• Road rule nonadherence—The Highway Code was developed in order to protect motorists as well as pedestrians. By ignoring those rules—such as posted speed limits or rules forbidding hand-held mobile phone use while driving—drivers place not only themselves but others at risk as well.
  • Under- or inadequately insured fleets—If your business is under- or inadequately insured, you could be held liable for costly fees in the event of an accident.

How to Mitigate Potential Risks

While it may seem inevitable that your business’ small fleet will have to endure one or more risks, there are simple risk management strategies you can implement in order to mitigate the probability of their occurrences. These strategies include the following: 

  • Monitor fleet and driver performance with telematics. Telematics can allow your business to closely monitor and measure the performance of each vehicle and driver. In fact, you can track and record a vehicle’s speed, braking and cornering. By regularly reviewing this data, your business can identify problems—such as vehicle and driver performance or route effectiveness—and devise solutions to address them.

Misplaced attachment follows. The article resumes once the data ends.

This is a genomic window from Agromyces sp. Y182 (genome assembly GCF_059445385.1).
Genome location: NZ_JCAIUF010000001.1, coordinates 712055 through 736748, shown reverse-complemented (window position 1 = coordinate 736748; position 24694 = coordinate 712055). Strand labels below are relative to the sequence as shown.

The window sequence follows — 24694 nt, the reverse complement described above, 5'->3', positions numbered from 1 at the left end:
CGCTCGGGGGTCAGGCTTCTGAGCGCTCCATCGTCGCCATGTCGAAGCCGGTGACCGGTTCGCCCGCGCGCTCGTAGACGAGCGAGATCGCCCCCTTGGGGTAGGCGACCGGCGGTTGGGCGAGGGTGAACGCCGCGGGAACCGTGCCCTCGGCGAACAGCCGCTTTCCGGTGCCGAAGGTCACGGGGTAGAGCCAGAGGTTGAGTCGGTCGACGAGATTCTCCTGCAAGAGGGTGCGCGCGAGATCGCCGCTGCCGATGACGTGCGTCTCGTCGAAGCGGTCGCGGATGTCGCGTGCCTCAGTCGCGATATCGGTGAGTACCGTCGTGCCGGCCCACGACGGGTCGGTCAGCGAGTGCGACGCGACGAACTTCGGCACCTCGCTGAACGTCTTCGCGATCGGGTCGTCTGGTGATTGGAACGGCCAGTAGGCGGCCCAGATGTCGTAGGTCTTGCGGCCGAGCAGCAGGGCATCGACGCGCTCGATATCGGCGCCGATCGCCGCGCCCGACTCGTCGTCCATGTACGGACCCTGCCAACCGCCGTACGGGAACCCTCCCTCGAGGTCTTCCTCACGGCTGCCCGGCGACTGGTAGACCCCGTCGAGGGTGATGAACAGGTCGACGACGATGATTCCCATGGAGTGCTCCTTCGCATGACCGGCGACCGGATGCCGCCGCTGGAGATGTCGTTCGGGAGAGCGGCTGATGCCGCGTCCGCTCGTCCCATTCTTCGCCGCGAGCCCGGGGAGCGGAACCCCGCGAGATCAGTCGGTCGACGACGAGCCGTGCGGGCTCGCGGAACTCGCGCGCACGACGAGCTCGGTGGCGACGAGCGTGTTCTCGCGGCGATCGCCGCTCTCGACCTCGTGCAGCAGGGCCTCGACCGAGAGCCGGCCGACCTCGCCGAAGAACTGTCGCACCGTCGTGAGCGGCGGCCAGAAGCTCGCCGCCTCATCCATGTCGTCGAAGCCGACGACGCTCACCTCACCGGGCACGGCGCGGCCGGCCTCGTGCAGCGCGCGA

• Install dash cams in each cab. Dashboard cameras (also known as dash cams) are cost-effective devices that can record both what is occurring in front of the vehicle as well as the driver. This video evidence can help protect your business from fraudulent motor claims if a driver is involved in an accident, and it can ensure that a driver is paying attention and following the rules.
  • Implement a driver excess policy. By including driver excesses for at-fault claims as part of your fleet policy, you can encourage your drivers to take better care of the vehicles as well as motivate them to practise better driving behaviours.
  • Provide drivers with annual training. You should provide annual training for your drivers to ensure they are able to safely and effectively perform any given task behind the wheel. In addition, you should cover safe driving practices and discourage drivers from practising inattentive or distracted driving habits. If a driver is involved in an accident—regardless of whether it’s major or minor—you should have them retake the course to mitigate the potential of it happening again.